Back to the practice, quickly, because I was new to the whole thing, I had great difficulty quieting my mind and inviting myself into a meditative state. I was understanding the principles and experiencing some decent moments of insight, but to stop the incessant complaining, worrying, planning, calculating, and daydreaming will all but impossible. I was fixated in the past or the future and could not stay in the present, and even though I understood when they said things like: “observe yourself...,” when your mind won’t shut up, that all sounds like rhetoric. Still, it was therapeutic; it was necessary. Of course, though, in my mind I was the only one, out of the six who came to sit that day, who couldn’t achieve a complete state of oneness with the Divine. (Yeah, right.)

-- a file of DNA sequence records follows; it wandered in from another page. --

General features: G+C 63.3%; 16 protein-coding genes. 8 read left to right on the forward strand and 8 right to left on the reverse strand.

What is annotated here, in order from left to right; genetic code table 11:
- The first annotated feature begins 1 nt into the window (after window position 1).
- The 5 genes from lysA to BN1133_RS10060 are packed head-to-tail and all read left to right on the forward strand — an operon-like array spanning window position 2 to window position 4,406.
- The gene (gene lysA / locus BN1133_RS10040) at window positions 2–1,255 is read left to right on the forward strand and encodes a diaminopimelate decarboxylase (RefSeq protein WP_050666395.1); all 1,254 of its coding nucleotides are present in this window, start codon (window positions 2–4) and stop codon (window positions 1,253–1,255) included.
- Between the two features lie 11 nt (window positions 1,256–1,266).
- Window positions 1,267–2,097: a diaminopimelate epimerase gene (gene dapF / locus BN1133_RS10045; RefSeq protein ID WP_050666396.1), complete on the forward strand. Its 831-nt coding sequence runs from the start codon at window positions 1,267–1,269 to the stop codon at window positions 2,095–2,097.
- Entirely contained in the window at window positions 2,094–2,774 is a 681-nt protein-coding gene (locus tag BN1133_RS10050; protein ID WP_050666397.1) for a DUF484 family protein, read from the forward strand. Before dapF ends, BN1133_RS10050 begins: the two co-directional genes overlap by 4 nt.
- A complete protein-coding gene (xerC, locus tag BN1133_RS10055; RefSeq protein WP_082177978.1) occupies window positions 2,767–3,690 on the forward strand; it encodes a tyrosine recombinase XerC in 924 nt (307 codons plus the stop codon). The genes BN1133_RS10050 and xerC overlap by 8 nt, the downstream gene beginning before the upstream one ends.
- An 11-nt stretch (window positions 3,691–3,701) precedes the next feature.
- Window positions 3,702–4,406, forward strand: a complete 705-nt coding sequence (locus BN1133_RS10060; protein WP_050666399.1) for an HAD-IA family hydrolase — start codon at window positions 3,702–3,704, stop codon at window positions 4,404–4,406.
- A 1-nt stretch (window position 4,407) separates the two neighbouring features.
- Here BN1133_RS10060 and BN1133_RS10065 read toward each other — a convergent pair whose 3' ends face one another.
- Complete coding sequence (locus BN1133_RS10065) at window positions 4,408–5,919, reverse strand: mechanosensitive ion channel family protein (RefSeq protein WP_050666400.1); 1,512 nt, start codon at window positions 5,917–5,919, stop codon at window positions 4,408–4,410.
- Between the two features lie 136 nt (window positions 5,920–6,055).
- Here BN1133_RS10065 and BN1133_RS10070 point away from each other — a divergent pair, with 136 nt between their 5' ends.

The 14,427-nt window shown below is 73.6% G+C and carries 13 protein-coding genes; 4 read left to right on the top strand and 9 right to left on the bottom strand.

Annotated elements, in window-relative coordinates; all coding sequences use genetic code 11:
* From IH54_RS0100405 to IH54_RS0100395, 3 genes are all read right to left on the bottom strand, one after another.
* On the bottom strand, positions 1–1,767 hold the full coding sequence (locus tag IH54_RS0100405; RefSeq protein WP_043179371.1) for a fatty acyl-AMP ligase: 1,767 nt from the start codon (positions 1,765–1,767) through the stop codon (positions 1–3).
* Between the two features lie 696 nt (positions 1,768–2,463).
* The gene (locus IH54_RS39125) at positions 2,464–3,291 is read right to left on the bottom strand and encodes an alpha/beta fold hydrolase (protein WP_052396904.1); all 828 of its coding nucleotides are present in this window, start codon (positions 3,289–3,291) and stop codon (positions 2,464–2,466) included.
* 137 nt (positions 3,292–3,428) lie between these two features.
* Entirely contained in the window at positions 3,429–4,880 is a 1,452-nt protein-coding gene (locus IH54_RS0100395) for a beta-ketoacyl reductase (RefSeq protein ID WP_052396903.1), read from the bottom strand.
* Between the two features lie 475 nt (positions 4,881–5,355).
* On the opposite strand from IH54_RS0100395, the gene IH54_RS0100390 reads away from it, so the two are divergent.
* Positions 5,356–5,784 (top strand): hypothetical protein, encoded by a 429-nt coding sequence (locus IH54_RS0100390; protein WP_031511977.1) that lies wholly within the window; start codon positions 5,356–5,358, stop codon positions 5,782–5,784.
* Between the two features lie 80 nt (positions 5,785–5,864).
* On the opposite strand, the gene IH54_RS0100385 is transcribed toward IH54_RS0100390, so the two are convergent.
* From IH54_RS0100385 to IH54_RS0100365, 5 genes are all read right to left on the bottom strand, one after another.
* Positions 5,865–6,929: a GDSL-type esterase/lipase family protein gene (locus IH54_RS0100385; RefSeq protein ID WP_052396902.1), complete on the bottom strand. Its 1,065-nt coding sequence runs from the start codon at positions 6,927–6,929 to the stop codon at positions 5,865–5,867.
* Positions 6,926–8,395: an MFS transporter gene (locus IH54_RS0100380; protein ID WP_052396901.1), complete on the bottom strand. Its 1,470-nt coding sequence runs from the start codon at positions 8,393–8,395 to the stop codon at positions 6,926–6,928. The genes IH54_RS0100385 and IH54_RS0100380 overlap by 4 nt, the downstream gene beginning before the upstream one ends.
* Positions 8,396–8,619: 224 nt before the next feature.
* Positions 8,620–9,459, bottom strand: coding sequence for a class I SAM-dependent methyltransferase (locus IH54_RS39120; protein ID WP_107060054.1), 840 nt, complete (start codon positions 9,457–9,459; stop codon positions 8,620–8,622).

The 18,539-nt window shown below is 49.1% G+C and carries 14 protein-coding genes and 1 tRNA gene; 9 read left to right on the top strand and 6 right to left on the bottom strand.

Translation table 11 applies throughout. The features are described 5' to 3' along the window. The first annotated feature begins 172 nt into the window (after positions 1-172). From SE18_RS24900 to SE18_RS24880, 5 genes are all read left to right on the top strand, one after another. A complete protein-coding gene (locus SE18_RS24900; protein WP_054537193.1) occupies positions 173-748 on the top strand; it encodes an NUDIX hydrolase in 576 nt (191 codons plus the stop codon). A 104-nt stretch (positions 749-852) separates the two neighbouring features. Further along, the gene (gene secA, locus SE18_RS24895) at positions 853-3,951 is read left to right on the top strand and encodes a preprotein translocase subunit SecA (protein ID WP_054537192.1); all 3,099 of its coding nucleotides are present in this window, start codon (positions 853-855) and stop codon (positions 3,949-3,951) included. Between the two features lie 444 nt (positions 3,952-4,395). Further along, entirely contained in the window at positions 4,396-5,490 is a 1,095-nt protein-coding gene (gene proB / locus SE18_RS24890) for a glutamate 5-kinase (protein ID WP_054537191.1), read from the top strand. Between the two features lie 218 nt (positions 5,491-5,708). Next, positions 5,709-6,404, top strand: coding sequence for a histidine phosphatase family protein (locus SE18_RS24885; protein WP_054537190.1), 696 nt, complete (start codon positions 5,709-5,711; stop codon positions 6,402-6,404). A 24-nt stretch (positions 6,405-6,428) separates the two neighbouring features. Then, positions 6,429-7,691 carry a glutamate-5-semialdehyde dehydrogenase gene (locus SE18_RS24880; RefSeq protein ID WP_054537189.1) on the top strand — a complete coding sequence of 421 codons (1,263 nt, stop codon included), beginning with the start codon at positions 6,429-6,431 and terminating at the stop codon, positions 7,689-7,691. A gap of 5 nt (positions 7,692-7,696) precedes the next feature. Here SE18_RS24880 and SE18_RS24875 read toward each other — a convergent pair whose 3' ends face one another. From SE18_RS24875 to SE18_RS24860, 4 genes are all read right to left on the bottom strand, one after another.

Because it was such a small group, including the Master (the main guy who had the key to the place), I was attending this breakfast with the inner circle of the Zendo. Besides the Master, Doshin, there were his number one and two, both women, a couple of zendo regulars, one of whom was writing a book and who taught me to sit with the correct posture and some new chick. I had never seen her before, but apparently she knew everyone well. By the time we got to the bagel place, I realized that it was her cell phone that had gone off repeatedly during the half-hour of silent Zazen. She must have forgotten to shut it off.